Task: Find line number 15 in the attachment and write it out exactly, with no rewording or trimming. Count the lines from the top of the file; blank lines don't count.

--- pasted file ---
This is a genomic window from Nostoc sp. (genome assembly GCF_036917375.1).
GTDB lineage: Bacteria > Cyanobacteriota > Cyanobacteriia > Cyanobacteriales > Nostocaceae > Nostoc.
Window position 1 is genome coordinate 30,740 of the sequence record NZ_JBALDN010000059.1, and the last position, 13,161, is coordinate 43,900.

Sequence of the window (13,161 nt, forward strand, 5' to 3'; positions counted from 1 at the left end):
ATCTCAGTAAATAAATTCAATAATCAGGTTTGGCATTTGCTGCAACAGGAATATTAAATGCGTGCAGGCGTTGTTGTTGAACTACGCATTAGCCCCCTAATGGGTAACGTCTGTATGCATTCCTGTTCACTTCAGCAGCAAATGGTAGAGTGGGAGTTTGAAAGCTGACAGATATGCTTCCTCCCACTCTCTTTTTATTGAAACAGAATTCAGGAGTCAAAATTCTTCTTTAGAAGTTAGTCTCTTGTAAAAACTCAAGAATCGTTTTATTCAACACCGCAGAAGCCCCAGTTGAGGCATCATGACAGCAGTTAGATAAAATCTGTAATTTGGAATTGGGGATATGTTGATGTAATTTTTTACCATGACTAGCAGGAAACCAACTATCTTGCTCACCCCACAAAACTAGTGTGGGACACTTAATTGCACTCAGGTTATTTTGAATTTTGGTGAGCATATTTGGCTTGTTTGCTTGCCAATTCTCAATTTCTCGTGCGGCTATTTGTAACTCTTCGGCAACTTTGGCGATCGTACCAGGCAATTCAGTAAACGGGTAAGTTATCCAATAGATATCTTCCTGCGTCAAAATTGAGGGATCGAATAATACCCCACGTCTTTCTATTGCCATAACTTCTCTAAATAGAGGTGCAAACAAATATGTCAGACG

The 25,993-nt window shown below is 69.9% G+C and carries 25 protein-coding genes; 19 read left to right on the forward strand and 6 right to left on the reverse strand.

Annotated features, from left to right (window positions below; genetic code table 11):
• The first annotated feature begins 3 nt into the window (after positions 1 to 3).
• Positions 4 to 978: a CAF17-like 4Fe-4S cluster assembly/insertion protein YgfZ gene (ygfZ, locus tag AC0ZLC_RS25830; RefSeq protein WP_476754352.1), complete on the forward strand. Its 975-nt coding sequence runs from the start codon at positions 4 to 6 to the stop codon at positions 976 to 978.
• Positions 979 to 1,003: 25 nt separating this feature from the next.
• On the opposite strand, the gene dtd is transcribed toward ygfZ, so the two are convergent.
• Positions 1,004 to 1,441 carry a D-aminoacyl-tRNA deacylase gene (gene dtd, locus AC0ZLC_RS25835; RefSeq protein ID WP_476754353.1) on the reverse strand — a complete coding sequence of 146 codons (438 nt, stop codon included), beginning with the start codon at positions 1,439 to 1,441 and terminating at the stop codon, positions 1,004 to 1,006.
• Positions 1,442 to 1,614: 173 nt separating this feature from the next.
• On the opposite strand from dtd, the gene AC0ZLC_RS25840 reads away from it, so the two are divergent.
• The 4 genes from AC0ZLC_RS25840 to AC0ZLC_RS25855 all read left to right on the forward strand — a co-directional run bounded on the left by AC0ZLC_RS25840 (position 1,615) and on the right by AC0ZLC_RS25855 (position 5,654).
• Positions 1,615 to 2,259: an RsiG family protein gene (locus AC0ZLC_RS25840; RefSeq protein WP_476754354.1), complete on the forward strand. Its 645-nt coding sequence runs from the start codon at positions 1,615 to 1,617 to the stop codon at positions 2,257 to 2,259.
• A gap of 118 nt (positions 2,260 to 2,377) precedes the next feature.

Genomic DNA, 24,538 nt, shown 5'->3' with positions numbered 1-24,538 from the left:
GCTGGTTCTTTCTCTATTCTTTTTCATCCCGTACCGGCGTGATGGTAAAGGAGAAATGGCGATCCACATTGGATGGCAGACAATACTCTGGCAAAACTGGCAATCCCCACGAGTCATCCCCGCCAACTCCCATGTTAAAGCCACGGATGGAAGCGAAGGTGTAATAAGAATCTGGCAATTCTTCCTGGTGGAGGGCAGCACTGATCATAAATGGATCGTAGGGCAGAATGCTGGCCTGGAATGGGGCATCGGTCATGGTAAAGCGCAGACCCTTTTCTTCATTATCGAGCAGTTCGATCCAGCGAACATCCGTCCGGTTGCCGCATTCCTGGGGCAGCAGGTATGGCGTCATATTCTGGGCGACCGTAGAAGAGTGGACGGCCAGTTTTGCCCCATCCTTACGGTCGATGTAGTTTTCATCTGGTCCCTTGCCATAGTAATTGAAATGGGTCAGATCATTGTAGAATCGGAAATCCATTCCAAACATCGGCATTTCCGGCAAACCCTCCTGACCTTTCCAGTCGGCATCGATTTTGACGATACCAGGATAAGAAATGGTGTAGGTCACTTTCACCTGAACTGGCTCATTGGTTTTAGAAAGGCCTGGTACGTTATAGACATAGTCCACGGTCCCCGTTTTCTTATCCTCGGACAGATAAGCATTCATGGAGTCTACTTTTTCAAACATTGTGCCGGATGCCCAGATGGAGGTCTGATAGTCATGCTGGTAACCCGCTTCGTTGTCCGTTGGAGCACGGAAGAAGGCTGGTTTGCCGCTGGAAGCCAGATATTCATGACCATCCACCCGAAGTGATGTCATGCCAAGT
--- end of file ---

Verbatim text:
• The 4 genes from AC0ZLC_RS25840 to AC0ZLC_RS25855 all read left to right on the forward strand — a co-directional run bounded on the left by AC0ZLC_RS25840 (position 1,615) and on the right by AC0ZLC_RS25855 (position 5,654).